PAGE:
Running at full speed best describes the past two weeks. We've mentioned the Maternal Newborn Care (MNC) project in previous posts, but this month we got to see first hand how this project works. We were so impressed by Dr. George Bennett and his wife, Marcia as well as Dr. Mark Underwood, who are the specialists that oversee the MNC in Bosnia. The Bennetts spend well over half of the year traveling to various countries around the globe to conduct the training workshops for MNC. Dr. Mark Underwood, Chief of Neonatology at UC - Davis, offers his expertise several times a year. These people volunteer their time and talents to help train doctors and nurses around the world how to perform newborn resuscitation. As a result of their efforts hundreds of babies lives are saved by the doctors and nurses who have learned proper resuscitation techniques. In the past 12 years since the program has been implemented in Bosnia, the infant mortality rate has been cut nearly in half and now approaches the same statistics as the U.S. To say this project has made a significant impact is an understatement. While many projects improve the quality of life in one way or another, this project literally saves lives. It is a "train-the-trainers" model which provides the skills doctors need to train even more newborn specialist how to save lives long after LDS Charities conducts the training workshops. It is a great example of empowering people to continue making a difference.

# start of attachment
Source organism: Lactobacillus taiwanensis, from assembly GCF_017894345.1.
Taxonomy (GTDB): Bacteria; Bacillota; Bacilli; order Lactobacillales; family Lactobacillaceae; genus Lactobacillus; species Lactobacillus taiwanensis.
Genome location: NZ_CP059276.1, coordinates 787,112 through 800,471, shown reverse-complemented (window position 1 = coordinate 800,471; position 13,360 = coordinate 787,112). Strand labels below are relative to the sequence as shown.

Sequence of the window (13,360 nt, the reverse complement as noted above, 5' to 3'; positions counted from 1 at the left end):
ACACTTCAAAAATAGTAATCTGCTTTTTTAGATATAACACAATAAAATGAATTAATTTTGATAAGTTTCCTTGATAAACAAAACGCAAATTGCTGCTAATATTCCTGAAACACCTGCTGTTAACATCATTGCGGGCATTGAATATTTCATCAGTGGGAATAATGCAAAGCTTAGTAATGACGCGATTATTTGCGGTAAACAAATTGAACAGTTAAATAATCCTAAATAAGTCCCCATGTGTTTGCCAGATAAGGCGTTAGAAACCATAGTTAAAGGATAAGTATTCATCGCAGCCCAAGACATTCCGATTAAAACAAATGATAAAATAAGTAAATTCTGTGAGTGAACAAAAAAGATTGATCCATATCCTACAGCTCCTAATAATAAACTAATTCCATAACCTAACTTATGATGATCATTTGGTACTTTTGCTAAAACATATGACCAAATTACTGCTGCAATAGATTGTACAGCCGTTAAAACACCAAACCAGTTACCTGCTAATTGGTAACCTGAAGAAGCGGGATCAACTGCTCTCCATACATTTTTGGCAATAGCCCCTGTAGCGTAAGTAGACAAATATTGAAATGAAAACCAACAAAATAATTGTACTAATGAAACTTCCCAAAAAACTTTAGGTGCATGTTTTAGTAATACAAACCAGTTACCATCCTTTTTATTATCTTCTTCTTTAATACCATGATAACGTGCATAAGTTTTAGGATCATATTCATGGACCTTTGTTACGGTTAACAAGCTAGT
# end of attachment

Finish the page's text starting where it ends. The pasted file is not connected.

|Doctors from the hospital in Banja Luka taught the course, which|
included both lecture and hands on learning components.
|A nurse practices inserting a breathing tube on a NeoNatalie.|
|Dr. Mark Underwood oversees as doctors and nurses practice.|